The United States has welcomed the cease-fire and peace accord between government and rebel forces in Ivory Coast. But the State Department is also warning Americans against travel to the country and is evacuating non-essential embassy personnel and family members because of the turmoil.
The Bush administration had supported mediation efforts in Ivory Coast led by the West African economic grouping ECOWAS, and had sent Assistant Secretary of State Walter Kansteiner to the area last week for talks on the crisis.
In a statement to reporters here, State Department spokesman Richard Boucher stressed U.S. support for the truce deal reached between the government of President Laurent Gbagbo and the rebels, who have taken control of much of the northern and central parts of the country in the month-long conflict.
"We welcome the decision of the government and the rebels to sign a cease-fire agreement. We also applaud President Gbagbo's announcement that he will organize another reconciliation forum in order to promote national unity," he said. "We've commended, we've supported regional mediation efforts and urged all the parties to try to resolve the situation in a peaceful manner."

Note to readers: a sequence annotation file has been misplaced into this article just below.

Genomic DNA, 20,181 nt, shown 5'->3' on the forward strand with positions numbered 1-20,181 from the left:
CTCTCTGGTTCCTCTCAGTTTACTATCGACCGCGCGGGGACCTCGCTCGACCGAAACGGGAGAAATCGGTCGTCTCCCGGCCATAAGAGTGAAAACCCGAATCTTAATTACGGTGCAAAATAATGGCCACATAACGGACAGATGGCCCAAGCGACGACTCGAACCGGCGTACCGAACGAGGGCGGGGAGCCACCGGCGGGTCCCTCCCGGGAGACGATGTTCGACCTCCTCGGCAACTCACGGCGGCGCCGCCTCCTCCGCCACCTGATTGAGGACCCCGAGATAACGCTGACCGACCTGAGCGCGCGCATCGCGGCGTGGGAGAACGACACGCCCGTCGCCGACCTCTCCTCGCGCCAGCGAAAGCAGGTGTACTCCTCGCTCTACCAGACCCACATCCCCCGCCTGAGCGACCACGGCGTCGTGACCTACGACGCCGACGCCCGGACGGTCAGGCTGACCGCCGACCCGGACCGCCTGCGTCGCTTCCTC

However, Mr. Boucher added that because the situation in the country remains "volatile" and "quite fluid," the State Department is ordering non-essential U.S. personnel and the families of all embassy employees in Ivory Coast to leave.
The evacuation order was accompanied by an official advisory to U.S. citizens to avoid travel to Ivory Coast, and for private Americans already in the country to leave while space is still available on outgoing flights.
The U.S. travel warning said while the capital Abidjan and other areas outside the zone of conflict may appear calm, the situation is "unpredictable."
An official here said the evacuation would reduce the current U.S. presence from about 200 embassy employees and family members down to about 40 staff members. Some non-essential personnel had already left the country under a voluntary departure plan authorized earlier.
About 2,800 U.S. private citizens are said to be currently residing in or visiting Ivory Coast.